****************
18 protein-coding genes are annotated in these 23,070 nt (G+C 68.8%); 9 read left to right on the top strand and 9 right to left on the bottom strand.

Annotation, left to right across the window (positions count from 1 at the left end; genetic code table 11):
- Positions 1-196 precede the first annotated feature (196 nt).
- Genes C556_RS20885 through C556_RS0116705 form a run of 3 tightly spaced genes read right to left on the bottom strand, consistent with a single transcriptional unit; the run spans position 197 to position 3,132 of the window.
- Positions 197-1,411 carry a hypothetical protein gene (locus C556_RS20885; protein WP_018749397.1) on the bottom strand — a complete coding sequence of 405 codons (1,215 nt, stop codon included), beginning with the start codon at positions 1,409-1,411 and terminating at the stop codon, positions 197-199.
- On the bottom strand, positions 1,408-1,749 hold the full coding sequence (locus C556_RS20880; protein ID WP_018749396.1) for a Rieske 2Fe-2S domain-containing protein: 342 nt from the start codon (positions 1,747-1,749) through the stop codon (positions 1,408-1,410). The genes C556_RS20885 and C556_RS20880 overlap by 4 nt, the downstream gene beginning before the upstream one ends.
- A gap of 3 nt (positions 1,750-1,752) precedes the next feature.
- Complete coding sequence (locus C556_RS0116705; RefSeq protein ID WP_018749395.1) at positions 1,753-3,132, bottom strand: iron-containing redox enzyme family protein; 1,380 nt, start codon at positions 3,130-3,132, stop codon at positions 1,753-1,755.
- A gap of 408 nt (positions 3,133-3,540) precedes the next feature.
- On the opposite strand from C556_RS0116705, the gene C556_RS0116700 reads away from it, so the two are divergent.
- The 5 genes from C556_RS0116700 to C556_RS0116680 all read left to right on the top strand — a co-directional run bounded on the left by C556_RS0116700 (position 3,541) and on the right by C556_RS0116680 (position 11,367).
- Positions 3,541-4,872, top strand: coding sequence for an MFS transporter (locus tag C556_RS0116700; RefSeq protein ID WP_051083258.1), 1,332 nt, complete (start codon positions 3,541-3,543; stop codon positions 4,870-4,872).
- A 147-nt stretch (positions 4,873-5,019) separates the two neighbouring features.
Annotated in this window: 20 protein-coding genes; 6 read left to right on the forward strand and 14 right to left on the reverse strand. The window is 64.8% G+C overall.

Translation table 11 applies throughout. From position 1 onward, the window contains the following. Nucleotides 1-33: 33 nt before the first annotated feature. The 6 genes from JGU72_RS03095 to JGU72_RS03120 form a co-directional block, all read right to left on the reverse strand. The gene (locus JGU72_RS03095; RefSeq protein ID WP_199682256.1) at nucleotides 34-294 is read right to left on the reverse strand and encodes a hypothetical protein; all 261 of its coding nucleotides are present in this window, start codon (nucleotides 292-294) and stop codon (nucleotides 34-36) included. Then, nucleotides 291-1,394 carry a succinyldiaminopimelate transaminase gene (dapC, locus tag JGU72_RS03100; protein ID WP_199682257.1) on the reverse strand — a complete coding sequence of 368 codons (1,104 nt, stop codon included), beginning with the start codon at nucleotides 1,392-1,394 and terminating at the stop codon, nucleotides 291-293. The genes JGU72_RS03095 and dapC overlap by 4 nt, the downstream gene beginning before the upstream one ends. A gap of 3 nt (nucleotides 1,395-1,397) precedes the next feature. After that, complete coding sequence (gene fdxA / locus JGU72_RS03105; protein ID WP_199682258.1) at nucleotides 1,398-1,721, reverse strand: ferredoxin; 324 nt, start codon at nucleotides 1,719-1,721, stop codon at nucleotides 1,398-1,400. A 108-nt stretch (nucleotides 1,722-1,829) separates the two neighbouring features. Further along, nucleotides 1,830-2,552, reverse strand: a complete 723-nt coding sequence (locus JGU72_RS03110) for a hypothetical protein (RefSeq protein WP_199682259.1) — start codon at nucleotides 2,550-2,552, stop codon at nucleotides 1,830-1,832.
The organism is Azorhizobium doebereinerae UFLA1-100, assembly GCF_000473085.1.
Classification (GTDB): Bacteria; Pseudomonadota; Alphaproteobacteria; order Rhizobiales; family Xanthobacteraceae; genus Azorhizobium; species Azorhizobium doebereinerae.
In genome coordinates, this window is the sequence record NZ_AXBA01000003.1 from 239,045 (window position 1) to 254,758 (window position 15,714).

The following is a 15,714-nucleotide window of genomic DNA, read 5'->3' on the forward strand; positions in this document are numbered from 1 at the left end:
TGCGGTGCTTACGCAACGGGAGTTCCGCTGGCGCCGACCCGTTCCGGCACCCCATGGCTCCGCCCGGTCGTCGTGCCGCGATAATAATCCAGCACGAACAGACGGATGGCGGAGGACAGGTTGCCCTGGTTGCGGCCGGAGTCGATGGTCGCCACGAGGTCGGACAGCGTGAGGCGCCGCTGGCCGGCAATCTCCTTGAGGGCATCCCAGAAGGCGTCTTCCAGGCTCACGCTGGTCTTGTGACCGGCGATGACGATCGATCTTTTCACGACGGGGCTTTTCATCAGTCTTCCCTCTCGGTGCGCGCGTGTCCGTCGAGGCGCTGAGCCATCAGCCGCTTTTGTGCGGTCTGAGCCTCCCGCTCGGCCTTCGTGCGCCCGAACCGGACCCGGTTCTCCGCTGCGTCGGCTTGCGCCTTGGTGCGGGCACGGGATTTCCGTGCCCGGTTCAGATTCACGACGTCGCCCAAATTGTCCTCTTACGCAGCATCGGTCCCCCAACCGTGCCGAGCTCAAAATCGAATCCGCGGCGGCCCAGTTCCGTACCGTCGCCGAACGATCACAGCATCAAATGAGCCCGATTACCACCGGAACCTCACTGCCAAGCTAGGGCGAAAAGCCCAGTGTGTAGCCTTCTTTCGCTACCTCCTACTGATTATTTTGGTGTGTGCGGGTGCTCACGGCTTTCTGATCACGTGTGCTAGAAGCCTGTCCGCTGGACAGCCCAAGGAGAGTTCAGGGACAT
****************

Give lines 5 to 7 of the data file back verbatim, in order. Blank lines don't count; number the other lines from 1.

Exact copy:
- Positions 197-1,411 carry a hypothetical protein gene (locus C556_RS20885; protein WP_018749397.1) on the bottom strand — a complete coding sequence of 405 codons (1,215 nt, stop codon included), beginning with the start codon at positions 1,409-1,411 and terminating at the stop codon, positions 197-199.
- On the bottom strand, positions 1,408-1,749 hold the full coding sequence (locus C556_RS20880; protein ID WP_018749396.1) for a Rieske 2Fe-2S domain-containing protein: 342 nt from the start codon (positions 1,747-1,749) through the stop codon (positions 1,408-1,410). The genes C556_RS20885 and C556_RS20880 overlap by 4 nt, the downstream gene beginning before the upstream one ends.
- A gap of 3 nt (positions 1,750-1,752) precedes the next feature.